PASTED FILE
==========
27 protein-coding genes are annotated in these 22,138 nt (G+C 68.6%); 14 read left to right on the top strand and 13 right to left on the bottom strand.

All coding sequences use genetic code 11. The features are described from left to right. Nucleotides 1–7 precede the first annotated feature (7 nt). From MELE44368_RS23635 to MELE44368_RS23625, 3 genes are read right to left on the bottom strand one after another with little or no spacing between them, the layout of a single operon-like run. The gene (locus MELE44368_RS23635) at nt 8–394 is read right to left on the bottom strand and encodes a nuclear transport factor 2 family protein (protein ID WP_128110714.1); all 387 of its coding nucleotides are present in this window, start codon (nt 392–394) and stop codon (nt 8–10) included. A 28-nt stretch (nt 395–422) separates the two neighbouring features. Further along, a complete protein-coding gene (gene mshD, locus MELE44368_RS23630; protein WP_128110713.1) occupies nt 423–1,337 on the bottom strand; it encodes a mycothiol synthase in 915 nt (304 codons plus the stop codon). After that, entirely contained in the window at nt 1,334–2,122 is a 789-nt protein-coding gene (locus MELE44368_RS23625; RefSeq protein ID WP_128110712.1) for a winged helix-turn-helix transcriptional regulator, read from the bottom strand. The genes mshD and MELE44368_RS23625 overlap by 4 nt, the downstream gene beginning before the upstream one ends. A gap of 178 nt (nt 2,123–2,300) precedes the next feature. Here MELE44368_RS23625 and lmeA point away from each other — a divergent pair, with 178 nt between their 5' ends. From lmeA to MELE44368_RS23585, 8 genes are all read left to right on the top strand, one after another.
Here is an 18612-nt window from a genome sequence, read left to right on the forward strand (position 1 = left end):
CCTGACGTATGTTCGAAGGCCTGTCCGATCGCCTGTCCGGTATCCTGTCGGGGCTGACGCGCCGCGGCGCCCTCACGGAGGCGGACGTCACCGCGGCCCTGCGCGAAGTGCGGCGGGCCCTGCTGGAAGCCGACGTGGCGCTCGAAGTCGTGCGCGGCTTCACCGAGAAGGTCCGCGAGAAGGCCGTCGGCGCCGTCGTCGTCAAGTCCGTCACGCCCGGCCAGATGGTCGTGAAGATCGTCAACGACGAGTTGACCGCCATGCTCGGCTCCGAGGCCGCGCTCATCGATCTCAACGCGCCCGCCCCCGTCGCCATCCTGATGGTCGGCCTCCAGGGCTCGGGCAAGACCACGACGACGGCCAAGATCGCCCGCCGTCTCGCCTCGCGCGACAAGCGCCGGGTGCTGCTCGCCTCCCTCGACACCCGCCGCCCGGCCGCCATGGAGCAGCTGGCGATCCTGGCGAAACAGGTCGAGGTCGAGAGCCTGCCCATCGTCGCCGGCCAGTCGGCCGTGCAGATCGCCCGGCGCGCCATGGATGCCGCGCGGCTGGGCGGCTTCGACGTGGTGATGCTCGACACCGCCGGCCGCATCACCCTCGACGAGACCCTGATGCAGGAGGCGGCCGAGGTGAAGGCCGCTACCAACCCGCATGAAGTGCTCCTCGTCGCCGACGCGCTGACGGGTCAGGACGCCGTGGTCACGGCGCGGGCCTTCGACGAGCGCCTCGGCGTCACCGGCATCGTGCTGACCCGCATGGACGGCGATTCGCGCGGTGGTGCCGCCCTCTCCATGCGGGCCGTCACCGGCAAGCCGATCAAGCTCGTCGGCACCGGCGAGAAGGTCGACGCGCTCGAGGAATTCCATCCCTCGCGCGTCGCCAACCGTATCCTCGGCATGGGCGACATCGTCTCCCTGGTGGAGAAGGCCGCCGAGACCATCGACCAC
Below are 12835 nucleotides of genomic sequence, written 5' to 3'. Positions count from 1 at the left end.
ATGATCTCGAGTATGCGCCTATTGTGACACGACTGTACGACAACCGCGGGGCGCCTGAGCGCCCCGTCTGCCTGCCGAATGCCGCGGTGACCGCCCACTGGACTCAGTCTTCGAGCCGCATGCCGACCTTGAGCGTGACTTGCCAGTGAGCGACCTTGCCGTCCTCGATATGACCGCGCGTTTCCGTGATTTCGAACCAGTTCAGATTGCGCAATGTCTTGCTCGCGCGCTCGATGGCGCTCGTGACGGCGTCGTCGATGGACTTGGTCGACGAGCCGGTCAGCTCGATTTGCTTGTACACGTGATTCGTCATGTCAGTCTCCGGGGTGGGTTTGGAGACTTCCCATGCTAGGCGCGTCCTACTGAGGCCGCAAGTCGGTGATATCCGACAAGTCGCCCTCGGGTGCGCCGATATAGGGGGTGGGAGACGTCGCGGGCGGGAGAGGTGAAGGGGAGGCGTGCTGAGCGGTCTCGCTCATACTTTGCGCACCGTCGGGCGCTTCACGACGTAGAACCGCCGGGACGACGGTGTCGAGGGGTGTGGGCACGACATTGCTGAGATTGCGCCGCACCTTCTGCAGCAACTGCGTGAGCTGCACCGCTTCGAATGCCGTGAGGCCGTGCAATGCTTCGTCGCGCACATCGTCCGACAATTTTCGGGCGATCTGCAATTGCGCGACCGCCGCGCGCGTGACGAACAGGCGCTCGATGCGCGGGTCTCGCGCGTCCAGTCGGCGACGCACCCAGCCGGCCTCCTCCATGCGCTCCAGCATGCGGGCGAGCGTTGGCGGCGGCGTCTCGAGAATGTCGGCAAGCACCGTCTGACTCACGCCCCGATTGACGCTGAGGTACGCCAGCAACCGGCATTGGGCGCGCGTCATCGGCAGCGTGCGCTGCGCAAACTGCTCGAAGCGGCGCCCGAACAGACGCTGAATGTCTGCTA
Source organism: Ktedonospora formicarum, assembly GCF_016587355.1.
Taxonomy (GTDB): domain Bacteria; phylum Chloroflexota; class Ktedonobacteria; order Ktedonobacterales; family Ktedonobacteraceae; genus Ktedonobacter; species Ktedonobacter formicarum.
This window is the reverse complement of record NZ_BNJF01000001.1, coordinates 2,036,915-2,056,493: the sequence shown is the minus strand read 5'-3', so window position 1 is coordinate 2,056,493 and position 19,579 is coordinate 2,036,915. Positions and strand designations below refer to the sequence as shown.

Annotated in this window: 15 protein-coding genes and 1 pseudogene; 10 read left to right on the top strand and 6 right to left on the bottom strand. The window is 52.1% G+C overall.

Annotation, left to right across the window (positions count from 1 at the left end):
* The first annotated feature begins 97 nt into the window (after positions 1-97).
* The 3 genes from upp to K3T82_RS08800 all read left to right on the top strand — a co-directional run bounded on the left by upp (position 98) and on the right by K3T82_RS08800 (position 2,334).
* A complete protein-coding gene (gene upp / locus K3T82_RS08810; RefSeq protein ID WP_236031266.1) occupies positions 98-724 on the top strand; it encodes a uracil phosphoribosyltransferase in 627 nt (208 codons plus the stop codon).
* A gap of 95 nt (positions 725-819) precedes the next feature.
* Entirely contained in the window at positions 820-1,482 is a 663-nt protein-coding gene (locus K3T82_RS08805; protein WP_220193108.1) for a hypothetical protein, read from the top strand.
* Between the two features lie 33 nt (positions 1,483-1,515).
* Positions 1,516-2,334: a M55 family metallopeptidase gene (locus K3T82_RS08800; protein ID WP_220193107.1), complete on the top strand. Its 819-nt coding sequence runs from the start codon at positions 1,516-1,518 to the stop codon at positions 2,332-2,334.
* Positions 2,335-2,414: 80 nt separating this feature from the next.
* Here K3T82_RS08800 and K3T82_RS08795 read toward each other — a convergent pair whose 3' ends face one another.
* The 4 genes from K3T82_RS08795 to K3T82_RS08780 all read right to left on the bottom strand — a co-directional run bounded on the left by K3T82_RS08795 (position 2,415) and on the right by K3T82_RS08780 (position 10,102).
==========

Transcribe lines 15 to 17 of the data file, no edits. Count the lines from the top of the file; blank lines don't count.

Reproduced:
* A gap of 95 nt (positions 725-819) precedes the next feature.
* Entirely contained in the window at positions 820-1,482 is a 663-nt protein-coding gene (locus K3T82_RS08805; protein WP_220193108.1) for a hypothetical protein, read from the top strand.
* Between the two features lie 33 nt (positions 1,483-1,515).